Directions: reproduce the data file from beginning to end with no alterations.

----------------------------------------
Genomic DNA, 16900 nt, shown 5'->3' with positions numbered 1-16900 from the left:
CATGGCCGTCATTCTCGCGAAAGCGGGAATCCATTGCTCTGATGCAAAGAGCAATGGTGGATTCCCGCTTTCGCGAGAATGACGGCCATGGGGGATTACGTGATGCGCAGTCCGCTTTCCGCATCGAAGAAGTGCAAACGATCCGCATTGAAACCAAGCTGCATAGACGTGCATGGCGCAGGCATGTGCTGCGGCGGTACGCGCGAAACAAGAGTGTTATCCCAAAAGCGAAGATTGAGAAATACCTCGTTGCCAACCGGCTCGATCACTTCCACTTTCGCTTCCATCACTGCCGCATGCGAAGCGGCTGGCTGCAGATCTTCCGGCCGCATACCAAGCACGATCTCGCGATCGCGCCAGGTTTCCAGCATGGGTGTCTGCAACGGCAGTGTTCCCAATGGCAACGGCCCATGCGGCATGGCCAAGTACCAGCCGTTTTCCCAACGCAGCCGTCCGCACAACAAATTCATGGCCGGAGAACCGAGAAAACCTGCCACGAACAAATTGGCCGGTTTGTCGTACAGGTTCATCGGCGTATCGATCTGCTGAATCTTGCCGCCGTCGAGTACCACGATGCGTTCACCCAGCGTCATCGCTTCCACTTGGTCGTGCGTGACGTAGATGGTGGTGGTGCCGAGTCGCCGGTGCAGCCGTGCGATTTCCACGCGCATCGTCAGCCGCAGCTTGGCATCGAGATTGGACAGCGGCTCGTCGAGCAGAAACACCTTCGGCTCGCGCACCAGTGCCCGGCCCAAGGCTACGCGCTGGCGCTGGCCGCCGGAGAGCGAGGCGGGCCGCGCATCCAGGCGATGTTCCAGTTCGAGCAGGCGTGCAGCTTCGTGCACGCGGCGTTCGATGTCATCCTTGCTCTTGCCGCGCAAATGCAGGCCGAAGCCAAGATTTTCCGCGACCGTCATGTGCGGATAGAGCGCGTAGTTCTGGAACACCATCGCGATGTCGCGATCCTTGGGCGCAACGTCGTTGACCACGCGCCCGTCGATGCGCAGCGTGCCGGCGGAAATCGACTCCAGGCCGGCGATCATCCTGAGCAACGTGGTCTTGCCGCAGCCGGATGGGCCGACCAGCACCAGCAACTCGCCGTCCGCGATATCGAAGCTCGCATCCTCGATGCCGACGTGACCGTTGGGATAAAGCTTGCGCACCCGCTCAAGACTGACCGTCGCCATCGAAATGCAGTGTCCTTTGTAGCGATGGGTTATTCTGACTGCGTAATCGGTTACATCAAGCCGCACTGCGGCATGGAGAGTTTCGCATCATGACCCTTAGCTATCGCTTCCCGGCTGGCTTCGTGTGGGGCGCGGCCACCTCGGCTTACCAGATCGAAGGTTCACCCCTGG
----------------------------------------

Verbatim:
Genomic DNA, 16900 nt, shown 5'->3' with positions numbered 1-16900 from the left:
CATGGCCGTCATTCTCGCGAAAGCGGGAATCCATTGCTCTGATGCAAAGAGCAATGGTGGATTCCCGCTTTCGCGAGAATGACGGCCATGGGGGATTACGTGATGCGCAGTCCGCTTTCCGCATCGAAGAAGTGCAAACGATCCGCATTGAAACCAAGCTGCATAGACGTGCATGGCGCAGGCATGTGCTGCGGCGGTACGCGCGAAACAAGAGTGTTATCCCAAAAGCGAAGATTGAGAAATACCTCGTTGCCAACCGGCTCGATCACTTCCACTTTCGCTTCCATCACTGCCGCATGCGAAGCGGCTGGCTGCAGATCTTCCGGCCGCATACCAAGCACGATCTCGCGATCGCGCCAGGTTTCCAGCATGGGTGTCTGCAACGGCAGTGTTCCCAATGGCAACGGCCCATGCGGCATGGCCAAGTACCAGCCGTTTTCCCAACGCAGCCGTCCGCACAACAAATTCATGGCCGGAGAACCGAGAAAACCTGCCACGAACAAATTGGCCGGTTTGTCGTACAGGTTCATCGGCGTATCGATCTGCTGAATCTTGCCGCCGTCGAGTACCACGATGCGTTCACCCAGCGTCATCGCTTCCACTTGGTCGTGCGTGACGTAGATGGTGGTGGTGCCGAGTCGCCGGTGCAGCCGTGCGATTTCCACGCGCATCGTCAGCCGCAGCTTGGCATCGAGATTGGACAGCGGCTCGTCGAGCAGAAACACCTTCGGCTCGCGCACCAGTGCCCGGCCCAAGGCTACGCGCTGGCGCTGGCCGCCGGAGAGCGAGGCGGGCCGCGCATCCAGGCGATGTTCCAGTTCGAGCAGGCGTGCAGCTTCGTGCACGCGGCGTTCGATGTCATCCTTGCTCTTGCCGCGCAAATGCAGGCCGAAGCCAAGATTTTCCGCGACCGTCATGTGCGGATAGAGCGCGTAGTTCTGGAACACCATCGCGATGTCGCGATCCTTGGGCGCAACGTCGTTGACCACGCGCCCGTCGATGCGCAGCGTGCCGGCGGAAATCGACTCCAGGCCGGCGATCATCCTGAGCAACGTGGTCTTGCCGCAGCCGGATGGGCCGACCAGCACCAGCAACTCGCCGTCCGCGATATCGAAGCTCGCATCCTCGATGCCGACGTGACCGTTGGGATAAAGCTTGCGCACCCGCTCAAGACTGACCGTCGCCATCGAAATGCAGTGTCCTTTGTAGCGATGGGTTATTCTGACTGCGTAATCGGTTACATCAAGCCGCACTGCGGCATGGAGAGTTTCGCATCATGACCCTTAGCTATCGCTTCCCGGCTGGCTTCGTGTGGGGCGCGGCCACCTCGGCTTACCAGATCGAAGGTTCACCCCTGG